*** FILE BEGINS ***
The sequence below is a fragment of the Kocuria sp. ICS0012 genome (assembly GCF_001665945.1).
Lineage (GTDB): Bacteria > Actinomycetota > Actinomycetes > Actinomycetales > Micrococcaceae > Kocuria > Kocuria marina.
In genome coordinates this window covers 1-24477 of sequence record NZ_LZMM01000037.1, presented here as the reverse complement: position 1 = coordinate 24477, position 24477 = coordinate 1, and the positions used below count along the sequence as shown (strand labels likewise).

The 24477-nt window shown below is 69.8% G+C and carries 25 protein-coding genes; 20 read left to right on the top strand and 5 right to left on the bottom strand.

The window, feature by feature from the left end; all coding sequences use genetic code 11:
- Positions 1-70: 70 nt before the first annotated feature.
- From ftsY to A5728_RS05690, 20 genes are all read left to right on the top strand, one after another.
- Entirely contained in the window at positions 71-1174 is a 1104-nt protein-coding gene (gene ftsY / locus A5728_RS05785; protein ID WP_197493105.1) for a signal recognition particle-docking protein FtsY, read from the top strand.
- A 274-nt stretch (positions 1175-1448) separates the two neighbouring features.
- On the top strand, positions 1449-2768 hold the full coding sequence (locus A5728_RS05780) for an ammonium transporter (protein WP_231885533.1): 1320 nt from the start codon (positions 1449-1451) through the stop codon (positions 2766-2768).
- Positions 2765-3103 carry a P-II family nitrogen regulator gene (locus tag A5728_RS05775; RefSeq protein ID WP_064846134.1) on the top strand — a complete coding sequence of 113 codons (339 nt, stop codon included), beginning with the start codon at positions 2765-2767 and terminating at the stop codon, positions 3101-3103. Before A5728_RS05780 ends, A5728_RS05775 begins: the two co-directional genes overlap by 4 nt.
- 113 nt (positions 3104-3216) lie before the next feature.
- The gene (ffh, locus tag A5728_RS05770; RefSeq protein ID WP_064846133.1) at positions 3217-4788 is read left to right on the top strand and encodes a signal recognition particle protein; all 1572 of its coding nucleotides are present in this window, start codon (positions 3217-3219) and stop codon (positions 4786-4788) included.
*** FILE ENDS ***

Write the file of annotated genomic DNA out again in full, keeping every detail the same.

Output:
The sequence below is a fragment of the Kocuria sp. ICS0012 genome (assembly GCF_001665945.1).
Lineage (GTDB): Bacteria > Actinomycetota > Actinomycetes > Actinomycetales > Micrococcaceae > Kocuria > Kocuria marina.
In genome coordinates this window covers 1-24477 of sequence record NZ_LZMM01000037.1, presented here as the reverse complement: position 1 = coordinate 24477, position 24477 = coordinate 1, and the positions used below count along the sequence as shown (strand labels likewise).

The 24477-nt window shown below is 69.8% G+C and carries 25 protein-coding genes; 20 read left to right on the top strand and 5 right to left on the bottom strand.

The window, feature by feature from the left end; all coding sequences use genetic code 11:
- Positions 1-70: 70 nt before the first annotated feature.
- From ftsY to A5728_RS05690, 20 genes are all read left to right on the top strand, one after another.
- Entirely contained in the window at positions 71-1174 is a 1104-nt protein-coding gene (gene ftsY / locus A5728_RS05785; protein ID WP_197493105.1) for a signal recognition particle-docking protein FtsY, read from the top strand.
- A 274-nt stretch (positions 1175-1448) separates the two neighbouring features.
- On the top strand, positions 1449-2768 hold the full coding sequence (locus A5728_RS05780) for an ammonium transporter (protein WP_231885533.1): 1320 nt from the start codon (positions 1449-1451) through the stop codon (positions 2766-2768).
- Positions 2765-3103 carry a P-II family nitrogen regulator gene (locus tag A5728_RS05775; RefSeq protein ID WP_064846134.1) on the top strand — a complete coding sequence of 113 codons (339 nt, stop codon included), beginning with the start codon at positions 2765-2767 and terminating at the stop codon, positions 3101-3103. Before A5728_RS05780 ends, A5728_RS05775 begins: the two co-directional genes overlap by 4 nt.
- 113 nt (positions 3104-3216) lie before the next feature.
- The gene (ffh, locus tag A5728_RS05770; RefSeq protein ID WP_064846133.1) at positions 3217-4788 is read left to right on the top strand and encodes a signal recognition particle protein; all 1572 of its coding nucleotides are present in this window, start codon (positions 3217-3219) and stop codon (positions 4786-4788) included.